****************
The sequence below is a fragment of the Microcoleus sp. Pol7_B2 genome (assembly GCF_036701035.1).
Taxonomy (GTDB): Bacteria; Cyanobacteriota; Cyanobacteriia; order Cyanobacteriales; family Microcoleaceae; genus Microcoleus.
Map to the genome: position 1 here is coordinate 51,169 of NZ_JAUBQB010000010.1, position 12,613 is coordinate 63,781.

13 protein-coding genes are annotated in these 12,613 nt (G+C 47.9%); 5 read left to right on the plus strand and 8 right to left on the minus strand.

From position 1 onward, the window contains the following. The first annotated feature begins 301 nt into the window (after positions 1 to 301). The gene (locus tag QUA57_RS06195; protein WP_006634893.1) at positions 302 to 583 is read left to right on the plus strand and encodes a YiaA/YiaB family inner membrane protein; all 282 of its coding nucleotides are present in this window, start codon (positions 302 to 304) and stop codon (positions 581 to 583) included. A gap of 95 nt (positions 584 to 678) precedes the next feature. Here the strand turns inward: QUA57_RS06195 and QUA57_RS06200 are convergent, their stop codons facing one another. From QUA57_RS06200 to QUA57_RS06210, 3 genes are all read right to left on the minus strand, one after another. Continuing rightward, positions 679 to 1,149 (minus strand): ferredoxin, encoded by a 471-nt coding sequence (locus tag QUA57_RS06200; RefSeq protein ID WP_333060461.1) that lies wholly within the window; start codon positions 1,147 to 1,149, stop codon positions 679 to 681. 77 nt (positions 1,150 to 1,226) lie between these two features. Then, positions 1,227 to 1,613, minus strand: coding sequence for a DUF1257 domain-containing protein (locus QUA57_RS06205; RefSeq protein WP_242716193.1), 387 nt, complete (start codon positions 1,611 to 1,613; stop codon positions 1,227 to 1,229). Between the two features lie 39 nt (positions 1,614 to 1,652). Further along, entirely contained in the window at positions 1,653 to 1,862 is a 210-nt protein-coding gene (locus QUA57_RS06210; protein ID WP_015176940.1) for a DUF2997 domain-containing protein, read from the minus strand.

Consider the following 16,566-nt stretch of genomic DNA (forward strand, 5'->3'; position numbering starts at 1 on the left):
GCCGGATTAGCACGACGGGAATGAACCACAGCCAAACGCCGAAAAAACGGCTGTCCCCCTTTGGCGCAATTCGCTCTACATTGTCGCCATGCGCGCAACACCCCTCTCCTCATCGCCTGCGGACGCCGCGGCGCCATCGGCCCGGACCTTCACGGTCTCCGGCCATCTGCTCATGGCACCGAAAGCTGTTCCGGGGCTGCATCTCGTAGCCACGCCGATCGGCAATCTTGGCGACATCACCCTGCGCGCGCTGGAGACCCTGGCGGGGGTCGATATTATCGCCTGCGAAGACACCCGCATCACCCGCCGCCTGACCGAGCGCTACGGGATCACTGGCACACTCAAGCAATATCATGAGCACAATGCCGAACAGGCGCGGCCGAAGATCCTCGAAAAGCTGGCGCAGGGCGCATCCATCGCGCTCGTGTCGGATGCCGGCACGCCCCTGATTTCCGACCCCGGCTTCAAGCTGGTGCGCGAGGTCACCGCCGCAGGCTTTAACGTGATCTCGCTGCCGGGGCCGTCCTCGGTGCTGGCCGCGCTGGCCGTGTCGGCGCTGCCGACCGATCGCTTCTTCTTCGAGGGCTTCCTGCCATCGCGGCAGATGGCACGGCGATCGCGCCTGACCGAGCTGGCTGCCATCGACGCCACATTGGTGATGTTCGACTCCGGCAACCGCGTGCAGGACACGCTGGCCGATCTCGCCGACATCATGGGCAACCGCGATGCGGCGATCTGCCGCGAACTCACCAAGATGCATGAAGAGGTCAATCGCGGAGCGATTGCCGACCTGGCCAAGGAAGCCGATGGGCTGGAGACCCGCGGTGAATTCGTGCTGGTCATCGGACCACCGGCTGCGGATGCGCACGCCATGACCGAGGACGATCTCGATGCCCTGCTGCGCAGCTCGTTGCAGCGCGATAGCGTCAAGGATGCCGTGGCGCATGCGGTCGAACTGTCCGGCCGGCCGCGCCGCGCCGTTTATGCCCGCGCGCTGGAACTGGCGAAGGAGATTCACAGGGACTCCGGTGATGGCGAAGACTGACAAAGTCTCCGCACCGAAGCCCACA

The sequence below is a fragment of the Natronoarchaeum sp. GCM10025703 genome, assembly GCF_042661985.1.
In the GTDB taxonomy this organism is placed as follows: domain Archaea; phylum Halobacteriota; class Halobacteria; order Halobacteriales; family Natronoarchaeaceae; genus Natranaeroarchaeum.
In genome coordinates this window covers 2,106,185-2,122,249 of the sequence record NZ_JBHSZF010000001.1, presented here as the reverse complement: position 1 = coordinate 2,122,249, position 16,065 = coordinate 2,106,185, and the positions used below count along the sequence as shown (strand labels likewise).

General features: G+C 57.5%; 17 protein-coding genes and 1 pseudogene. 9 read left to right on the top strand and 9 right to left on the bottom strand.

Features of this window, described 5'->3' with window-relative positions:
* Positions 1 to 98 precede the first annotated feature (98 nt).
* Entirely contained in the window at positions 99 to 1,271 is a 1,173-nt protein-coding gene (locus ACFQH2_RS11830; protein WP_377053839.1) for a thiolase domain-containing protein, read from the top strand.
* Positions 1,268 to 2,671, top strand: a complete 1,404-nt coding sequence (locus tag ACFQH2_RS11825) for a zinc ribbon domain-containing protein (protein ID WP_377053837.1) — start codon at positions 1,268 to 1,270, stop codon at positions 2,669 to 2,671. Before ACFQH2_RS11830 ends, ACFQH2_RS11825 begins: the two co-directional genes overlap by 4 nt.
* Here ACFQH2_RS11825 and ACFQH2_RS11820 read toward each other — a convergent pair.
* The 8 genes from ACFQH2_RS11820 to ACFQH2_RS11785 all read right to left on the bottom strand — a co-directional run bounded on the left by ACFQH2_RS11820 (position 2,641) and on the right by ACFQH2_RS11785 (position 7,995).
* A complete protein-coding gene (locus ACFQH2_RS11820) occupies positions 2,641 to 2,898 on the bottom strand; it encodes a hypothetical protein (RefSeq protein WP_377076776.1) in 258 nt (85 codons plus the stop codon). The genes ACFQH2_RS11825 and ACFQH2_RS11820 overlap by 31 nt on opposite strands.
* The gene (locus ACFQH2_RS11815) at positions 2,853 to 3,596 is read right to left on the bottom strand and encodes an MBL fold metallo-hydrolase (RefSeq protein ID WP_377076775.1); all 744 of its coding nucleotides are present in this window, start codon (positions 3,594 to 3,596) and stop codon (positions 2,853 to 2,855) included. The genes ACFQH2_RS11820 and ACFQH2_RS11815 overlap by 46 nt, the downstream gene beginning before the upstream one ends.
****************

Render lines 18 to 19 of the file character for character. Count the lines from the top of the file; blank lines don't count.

* A complete protein-coding gene (locus ACFQH2_RS11820) occupies positions 2,641 to 2,898 on the bottom strand; it encodes a hypothetical protein (RefSeq protein WP_377076776.1) in 258 nt (85 codons plus the stop codon). The genes ACFQH2_RS11825 and ACFQH2_RS11820 overlap by 31 nt on opposite strands.
* The gene (locus ACFQH2_RS11815) at positions 2,853 to 3,596 is read right to left on the bottom strand and encodes an MBL fold metallo-hydrolase (RefSeq protein ID WP_377076775.1); all 744 of its coding nucleotides are present in this window, start codon (positions 3,594 to 3,596) and stop codon (positions 2,853 to 2,855) included. The genes ACFQH2_RS11820 and ACFQH2_RS11815 overlap by 46 nt, the downstream gene beginning before the upstream one ends.